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Video games maker Nintendo has opposed a trademark filed by an Oklahoma-based couple looking to use the name ‘Poké Go’ for clothing.

In July last year, Mark and Michelle Gorell filed the trademark for use in class 25 at the US Patent and Trademark Office (USPTO).

The trademark was published for opposition in December 2016.

Nintendo filed its notice of opposition on Wednesday, April 19, claiming that if the trademark was registered it would be confusingly similar, cause dilution by blurring and tarnishment, and would be deceptive.

The Japan-based company owns a number of ‘Poké’ related trademarks that have been registered since 2000.

These include a variety of ‘Pokémon’ related marks used on clothing and electronics known as its “Poké family”.

Nintendo stated in the notice that because the filing dates and first use of its Poké family of marks predate that of the defendants, “Nintendo’s rights are senior to those of the applicants”.

The video games maker added that the related nature of the goods and similarity between the use and registration of the term ‘Poké Go’ are likely to cause confusion or deception that they are endorsed or approved by Nintendo.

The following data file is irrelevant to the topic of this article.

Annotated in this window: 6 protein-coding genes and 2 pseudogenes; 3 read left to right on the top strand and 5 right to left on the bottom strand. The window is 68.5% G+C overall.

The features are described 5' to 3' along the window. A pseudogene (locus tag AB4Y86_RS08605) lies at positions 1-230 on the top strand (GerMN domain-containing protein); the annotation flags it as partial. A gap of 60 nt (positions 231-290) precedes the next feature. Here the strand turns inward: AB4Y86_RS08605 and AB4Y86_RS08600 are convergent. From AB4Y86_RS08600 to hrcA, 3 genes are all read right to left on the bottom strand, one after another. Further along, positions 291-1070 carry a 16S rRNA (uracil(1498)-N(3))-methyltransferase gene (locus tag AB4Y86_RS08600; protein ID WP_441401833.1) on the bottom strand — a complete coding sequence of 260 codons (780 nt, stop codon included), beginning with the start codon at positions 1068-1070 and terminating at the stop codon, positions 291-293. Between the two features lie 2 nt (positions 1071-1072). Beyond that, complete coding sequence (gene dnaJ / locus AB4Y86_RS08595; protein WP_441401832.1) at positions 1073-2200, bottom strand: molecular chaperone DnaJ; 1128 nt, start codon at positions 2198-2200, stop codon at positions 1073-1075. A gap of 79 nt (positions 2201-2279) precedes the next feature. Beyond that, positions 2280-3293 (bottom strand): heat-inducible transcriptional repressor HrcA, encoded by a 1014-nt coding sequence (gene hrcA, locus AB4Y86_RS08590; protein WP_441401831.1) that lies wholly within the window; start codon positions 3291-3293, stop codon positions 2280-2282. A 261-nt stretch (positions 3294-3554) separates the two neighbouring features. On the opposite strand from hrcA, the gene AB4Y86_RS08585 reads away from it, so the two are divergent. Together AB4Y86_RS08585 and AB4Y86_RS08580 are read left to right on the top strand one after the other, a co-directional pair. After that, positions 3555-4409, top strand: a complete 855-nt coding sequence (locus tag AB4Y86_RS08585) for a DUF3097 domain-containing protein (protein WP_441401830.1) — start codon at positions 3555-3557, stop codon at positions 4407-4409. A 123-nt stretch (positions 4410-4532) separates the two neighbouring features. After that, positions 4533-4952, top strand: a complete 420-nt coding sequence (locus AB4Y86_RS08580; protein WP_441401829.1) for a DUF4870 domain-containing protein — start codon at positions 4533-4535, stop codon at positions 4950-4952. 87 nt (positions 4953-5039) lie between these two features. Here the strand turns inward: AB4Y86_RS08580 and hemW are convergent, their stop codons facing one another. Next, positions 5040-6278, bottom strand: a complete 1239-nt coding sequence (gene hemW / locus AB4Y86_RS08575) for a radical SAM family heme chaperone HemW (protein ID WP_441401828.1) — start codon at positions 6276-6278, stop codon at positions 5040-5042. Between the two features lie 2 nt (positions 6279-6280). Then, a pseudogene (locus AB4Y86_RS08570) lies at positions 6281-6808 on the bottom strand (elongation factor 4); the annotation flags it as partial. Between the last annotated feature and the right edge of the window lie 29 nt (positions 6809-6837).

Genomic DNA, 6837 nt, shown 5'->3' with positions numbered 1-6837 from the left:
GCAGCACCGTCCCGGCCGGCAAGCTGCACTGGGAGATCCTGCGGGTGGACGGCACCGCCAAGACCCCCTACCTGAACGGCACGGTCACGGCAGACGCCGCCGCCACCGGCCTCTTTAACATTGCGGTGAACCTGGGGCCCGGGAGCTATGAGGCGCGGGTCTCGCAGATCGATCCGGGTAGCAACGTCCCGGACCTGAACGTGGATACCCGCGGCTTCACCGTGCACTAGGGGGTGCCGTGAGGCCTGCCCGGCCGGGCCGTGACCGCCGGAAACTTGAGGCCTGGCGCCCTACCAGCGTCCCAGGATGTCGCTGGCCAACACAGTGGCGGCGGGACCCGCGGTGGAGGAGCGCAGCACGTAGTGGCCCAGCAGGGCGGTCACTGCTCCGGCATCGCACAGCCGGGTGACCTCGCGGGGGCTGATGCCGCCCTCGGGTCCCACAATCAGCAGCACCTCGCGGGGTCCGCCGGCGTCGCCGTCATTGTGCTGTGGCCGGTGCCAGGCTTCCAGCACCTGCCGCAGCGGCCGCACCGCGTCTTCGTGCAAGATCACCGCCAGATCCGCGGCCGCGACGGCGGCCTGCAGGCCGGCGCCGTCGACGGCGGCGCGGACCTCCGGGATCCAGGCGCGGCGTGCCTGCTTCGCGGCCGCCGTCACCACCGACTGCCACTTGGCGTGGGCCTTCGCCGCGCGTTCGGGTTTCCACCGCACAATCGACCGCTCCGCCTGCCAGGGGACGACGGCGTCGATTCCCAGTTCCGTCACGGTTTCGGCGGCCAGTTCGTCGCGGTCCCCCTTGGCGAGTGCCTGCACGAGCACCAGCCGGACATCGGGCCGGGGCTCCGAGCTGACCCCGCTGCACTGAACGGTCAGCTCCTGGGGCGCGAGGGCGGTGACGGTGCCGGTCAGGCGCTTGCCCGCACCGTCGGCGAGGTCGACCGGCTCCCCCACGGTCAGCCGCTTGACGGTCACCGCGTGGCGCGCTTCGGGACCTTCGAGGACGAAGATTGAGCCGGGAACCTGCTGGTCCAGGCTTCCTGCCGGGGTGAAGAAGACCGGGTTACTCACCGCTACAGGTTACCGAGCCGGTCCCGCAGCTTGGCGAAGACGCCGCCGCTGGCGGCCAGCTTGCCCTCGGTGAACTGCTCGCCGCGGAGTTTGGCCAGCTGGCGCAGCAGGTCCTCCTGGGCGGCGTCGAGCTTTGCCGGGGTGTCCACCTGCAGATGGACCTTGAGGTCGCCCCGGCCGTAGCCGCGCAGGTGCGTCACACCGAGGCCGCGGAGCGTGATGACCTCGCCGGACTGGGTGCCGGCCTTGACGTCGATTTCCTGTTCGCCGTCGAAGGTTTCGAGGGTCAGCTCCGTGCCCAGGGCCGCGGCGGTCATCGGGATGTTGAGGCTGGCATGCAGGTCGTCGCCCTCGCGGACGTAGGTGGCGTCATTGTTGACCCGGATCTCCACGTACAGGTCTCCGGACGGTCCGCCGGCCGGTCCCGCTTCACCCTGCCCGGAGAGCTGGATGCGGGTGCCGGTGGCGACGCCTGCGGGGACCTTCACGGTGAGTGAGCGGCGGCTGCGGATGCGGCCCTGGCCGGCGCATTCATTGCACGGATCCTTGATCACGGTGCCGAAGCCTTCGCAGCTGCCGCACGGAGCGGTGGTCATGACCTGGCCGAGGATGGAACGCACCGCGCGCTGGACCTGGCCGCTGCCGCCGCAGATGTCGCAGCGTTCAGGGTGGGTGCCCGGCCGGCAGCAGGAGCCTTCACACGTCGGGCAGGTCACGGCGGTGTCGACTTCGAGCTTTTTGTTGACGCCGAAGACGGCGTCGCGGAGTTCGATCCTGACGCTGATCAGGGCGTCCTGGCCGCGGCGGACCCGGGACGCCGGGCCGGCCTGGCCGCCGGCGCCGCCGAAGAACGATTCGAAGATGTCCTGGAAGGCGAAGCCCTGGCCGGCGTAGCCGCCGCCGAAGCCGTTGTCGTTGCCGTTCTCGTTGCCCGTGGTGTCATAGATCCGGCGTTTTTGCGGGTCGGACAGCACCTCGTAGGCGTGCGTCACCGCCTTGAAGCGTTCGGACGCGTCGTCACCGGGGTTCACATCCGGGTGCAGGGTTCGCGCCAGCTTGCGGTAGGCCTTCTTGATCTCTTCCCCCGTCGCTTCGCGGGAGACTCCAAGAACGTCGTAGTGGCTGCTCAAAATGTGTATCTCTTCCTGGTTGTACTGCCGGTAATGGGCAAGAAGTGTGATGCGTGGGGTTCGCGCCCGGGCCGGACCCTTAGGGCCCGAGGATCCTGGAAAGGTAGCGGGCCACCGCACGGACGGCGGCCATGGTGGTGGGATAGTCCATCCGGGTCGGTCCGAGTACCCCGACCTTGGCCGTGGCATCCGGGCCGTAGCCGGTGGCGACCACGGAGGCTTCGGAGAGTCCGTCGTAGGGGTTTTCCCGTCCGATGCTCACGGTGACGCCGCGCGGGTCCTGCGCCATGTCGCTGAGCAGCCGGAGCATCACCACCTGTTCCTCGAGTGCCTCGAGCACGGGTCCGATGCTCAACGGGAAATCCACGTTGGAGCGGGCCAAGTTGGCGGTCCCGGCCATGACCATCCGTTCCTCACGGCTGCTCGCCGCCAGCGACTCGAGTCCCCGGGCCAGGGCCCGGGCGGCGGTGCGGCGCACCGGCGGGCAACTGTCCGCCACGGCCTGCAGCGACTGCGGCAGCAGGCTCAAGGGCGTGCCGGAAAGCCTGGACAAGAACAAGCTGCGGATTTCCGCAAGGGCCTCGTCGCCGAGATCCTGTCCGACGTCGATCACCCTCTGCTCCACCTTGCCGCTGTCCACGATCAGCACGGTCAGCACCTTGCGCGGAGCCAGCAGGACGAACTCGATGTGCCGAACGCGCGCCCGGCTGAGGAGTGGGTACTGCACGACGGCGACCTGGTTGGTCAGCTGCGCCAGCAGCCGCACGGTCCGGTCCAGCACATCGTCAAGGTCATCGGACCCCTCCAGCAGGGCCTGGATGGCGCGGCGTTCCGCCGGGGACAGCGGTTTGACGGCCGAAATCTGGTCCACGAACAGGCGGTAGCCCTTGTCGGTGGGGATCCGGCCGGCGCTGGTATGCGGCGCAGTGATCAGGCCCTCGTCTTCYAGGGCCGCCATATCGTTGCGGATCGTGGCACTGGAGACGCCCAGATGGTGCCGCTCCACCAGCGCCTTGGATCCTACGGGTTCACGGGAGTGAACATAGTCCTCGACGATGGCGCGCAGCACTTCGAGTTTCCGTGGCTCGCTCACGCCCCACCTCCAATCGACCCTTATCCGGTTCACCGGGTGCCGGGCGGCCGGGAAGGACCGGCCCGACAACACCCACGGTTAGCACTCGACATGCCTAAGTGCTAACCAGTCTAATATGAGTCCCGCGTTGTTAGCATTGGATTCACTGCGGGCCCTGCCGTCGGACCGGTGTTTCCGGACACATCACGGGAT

A search of the US trademark register for Nintendo’s Poké family of marks reveals approximately 60 registrations and applications with the Poké prefix.

These include a variety of Pokémon Go related trademarks filed in March 2016, ahead of the game’s release in July of that year.

Nintendo claimed that use of ‘Poké Go’ by the defendant “is likely to cause dilution of the distinctive quality of Poké trademarks by tarnishment and blurring in view of Nintendo’s long and extensive prior use”.


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